Tuesday, September 16, 2014

St Andrew and St Matthew in Ophir in Western Australia: An Alternative Understanding


St Andrew visited Ophir (Parthia) on the coast of ancient Australia on his third missionary journey after rescuing St Matthew from the Cannibals of Java Minor (Kerguelen Plateau). In fact this socalled third missionary journey was part of his second missionary journey.  Ophir was a city of the Ephraimites (Parthians) at the ancient mouth of the Eridanus (Red) or Cygnus (Barbur/ Swan) River (now underwater and called the Perth Canyon). 

The Parthian Empire was established by an Ophiri or Parthian Prince Arsaces (Ashkan) around 250 BC. St Andrew had traveled through the Parthian Empire and then gone south stopping in Kerala (St Andrews, Kerala) before going to the Land of the Dog-headed people at Andaman (as described by Marco Polo as the home of the Dog -headed people). Andaman was named in honour of St Andrew. From there St Andrew went south to the land of Barbur (Swan) with its capital city called Ophir or Parthia. He then went southwest to the Kerguelen Plateau or Java Minor (at that time above the water) to the lands of the black cannibals (see marco Polo) where he rescued St Matthew (or Matthias) before returning to the Ophir at the mouth of the Swan Canyon (now under the Ocean) in Western Australia.

St. Andrew and St. Matthew then went northward back to Andaman (which was later the Andaman Islands) where they separated with Matthew going to India and Andrew north into China and then further north to the Manessehite Kingdom in Siberia founded by the Manassehite Warriors (R1a Z93 y-dna) of  King Hosea (Osee). They founded the Zionhu (Xionghu) or Hu Empire. Zion hu means the bearded foreign men of Zion. Xiong / Zion is a pun as it can mean Bear in Chinese. These blonde-haired, blue eyed warriors would be later associated with the name Cuman and enter Europe in the Middle Ages. Andrew also visited Sogdiana and then headed back to the Holy Land via the Silk Roads.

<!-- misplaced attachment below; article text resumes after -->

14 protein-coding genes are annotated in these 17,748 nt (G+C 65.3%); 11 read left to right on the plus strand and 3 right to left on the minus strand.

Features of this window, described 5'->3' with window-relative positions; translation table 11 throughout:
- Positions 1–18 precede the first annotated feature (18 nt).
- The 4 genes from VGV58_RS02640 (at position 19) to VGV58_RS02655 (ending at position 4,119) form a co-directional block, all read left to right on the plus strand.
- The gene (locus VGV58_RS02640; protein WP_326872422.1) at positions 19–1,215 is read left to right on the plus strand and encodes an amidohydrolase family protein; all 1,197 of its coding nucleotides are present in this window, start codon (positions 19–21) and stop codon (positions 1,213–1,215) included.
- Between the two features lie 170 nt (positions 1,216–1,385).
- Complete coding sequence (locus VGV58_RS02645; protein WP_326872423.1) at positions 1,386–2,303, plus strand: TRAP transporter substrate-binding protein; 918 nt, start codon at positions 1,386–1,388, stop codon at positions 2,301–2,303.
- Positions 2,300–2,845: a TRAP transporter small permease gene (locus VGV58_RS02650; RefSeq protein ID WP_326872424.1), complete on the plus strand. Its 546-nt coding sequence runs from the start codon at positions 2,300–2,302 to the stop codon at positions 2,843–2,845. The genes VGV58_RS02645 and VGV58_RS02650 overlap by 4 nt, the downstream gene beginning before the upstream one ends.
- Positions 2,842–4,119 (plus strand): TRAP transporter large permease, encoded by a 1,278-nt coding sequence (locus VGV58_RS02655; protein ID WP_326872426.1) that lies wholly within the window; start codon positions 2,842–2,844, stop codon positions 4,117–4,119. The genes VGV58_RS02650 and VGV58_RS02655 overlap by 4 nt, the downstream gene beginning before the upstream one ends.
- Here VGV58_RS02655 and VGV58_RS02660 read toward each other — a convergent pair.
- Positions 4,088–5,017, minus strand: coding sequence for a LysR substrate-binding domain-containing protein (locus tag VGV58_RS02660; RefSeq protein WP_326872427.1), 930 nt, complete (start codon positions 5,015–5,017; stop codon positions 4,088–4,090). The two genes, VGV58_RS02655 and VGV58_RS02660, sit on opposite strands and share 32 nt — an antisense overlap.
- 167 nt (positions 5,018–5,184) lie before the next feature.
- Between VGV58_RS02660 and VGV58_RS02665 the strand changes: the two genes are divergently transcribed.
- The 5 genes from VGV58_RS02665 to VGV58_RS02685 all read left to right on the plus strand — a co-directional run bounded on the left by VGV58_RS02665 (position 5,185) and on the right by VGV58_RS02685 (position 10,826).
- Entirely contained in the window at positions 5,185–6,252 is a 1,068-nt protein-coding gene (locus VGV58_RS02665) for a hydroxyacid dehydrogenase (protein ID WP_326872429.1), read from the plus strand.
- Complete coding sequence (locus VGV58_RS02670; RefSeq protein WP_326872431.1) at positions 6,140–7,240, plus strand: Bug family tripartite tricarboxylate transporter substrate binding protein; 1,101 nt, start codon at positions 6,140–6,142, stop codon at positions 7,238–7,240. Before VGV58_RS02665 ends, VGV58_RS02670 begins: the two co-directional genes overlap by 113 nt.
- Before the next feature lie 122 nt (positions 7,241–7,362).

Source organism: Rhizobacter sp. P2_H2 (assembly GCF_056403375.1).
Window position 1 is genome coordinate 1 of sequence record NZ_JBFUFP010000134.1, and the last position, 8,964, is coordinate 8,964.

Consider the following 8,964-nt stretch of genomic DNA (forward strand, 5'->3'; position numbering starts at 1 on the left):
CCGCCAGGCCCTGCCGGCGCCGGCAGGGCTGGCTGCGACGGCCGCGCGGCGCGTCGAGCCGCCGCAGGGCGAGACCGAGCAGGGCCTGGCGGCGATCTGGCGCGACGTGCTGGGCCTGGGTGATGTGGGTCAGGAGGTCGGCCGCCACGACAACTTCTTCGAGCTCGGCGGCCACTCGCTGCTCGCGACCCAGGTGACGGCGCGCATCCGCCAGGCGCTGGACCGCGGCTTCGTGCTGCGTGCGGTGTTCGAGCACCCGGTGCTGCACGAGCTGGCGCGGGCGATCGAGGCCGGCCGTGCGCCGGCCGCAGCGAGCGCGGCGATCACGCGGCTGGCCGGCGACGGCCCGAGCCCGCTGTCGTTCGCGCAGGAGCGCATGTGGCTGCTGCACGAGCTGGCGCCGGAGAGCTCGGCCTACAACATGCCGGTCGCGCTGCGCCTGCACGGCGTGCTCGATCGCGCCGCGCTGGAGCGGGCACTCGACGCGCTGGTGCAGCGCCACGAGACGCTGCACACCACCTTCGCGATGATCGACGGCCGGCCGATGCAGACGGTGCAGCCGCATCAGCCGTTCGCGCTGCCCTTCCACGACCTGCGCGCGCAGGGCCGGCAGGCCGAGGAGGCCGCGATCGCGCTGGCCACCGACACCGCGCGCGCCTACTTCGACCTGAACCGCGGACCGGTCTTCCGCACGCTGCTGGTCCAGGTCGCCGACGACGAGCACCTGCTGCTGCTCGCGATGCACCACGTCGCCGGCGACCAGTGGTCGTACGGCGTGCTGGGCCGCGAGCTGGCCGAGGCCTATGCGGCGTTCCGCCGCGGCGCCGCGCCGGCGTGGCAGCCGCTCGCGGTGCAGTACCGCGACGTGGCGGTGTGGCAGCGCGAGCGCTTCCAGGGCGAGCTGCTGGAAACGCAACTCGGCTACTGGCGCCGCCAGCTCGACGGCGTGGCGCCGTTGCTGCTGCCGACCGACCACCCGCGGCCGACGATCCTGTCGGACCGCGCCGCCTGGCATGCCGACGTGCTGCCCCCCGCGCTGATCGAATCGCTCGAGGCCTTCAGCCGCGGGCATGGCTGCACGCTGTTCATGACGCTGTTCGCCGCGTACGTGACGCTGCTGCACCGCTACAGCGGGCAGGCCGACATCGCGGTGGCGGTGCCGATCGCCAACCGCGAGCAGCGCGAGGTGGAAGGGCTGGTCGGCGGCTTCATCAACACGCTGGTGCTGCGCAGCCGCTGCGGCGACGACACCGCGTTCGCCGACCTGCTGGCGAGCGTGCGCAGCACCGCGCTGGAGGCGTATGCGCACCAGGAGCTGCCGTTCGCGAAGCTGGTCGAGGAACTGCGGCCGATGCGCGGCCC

St Andrew's first missionary journey was to Greece and then London (Lydda/ Lud) in Britain, he visited Avalon (Antioch) and then moved into Scotland (Edinburgh/ Edessa) with his wife Johanna (Junia/ Julia). He then returned via the Rivers of Russia to Byzantium and Ankara before heading east to Cappadocia and Galatia. He then went to Georgia and Armenia before going to Jerusalem. St Andrew after his fourth missionary journey returned to Scotland where he was martyred at Perth (Patras or Parthia named for Ophir in Australia), where he had a missionary settlement, by the Pictish king Angus (Oegnus/ Aengus) in 69 AD. Later his relics were transferred from Perth (Patras) to St Andrews by St Riagill (Regulus) a companion of St Columba in the 6th century. This event was confused by the Greeks wanting to claim Patras in Greece as the site of the martyrdom. 


Both St Bartholomew and St Andrew were martyred in Alban (Scotland) by the Picts (Agathysri). Scotland or at least the east Coast was called Alban or Albany part of Scythia (Scotia). Alban or Laban means White and was the name associated with the Tribe of Reuben (Rubani/ Lubani/ Albani) of R1b U152. It would seem that the Tribe of Reuben settled in Australia in the Kingdom of Chabor on the edge of the inland Shallow (Rhadood) Sea in the 5th century BC. From there a group settled in North America in Rhoda, Calalus which came under Roman rule and many of these Rhodans (Rhadans) settled in the British Isles, France and Italy in the 1st century BC. 

To the west of Chabor was the Ophiri (Parthian) or Barbur Kingdom of the Tribe of Ephraim (R1 y-dna or R1a Z 283 y-dna) and to the north of Chabor was the Tribe of Gad (Kadai) of O y-dna and in the North-west the Tribe of Manasseh (Mani/ Mancy). The Irish chroniclers call these Parthians (Perthians) the Partholonians and connect them to the Picts of Scotland. King Angus of the Picts was the maternal grandfather of Tuathal Teachtmar (Parthalai/ Ptolemy/ Teradion) who went to Ireland in the 1st or 2nd century. It would seem that the Picts first landed in the North of Scotland at a place called Orcc (Arcaibh / Arcadia/ Orcades) and spread out from there. At this time the Islands of Orkney may have been part of the Mainland of Scotland.